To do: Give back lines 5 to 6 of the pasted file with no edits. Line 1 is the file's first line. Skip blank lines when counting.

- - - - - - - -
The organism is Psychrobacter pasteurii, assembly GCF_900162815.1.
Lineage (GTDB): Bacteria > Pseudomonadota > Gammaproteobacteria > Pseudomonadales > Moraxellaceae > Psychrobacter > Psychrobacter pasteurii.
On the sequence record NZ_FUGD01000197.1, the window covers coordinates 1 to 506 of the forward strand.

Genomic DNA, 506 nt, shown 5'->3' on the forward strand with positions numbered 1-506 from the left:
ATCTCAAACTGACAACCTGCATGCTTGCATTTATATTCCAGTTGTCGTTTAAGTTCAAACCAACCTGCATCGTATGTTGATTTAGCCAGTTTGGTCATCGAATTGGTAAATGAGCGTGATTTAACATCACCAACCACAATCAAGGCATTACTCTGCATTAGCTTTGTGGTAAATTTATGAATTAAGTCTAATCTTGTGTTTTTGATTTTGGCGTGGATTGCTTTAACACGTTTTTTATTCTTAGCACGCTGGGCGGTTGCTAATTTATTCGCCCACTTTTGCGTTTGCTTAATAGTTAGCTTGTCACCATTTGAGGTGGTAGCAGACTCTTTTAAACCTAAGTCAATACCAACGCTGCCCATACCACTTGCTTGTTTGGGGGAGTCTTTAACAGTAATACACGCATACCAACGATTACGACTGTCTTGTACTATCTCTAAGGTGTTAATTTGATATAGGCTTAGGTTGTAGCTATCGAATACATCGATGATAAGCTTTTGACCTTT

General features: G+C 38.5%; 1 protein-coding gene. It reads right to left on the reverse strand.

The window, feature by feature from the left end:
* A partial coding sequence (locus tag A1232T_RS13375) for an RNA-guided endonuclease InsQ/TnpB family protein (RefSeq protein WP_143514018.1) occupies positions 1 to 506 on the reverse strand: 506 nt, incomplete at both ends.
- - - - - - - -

ATCTCAAACTGACAACCTGCATGCTTGCATTTATATTCCAGTTGTCGTTTAAGTTCAAACCAACCTGCATCGTATGTTGATTTAGCCAGTTTGGTCATCGAATTGGTAAATGAGCGTGATTTAACATCACCAACCACAATCAAGGCATTACTCTGCATTAGCTTTGTGGTAAATTTATGAATTAAGTCTAATCTTGTGTTTTTGATTTTGGCGTGGATTGCTTTAACACGTTTTTTATTCTTAGCACGCTGGGCGGTTGCTAATTTATTCGCCCACTTTTGCGTTTGCTTAATAGTTAGCTTGTCACCATTTGAGGTGGTAGCAGACTCTTTTAAACCTAAGTCAATACCAACGCTGCCCATACCACTTGCTTGTTTGGGGGAGTCTTTAACAGTAATACACGCATACCAACGATTACGACTGTCTTGTACTATCTCTAAGGTGTTAATTTGATATAGGCTTAGGTTGTAGCTATCGAATACATCGATGATAAGCTTTTGACCTTT

General features: G+C 38.5%; 1 protein-coding gene. It reads right to left on the reverse strand.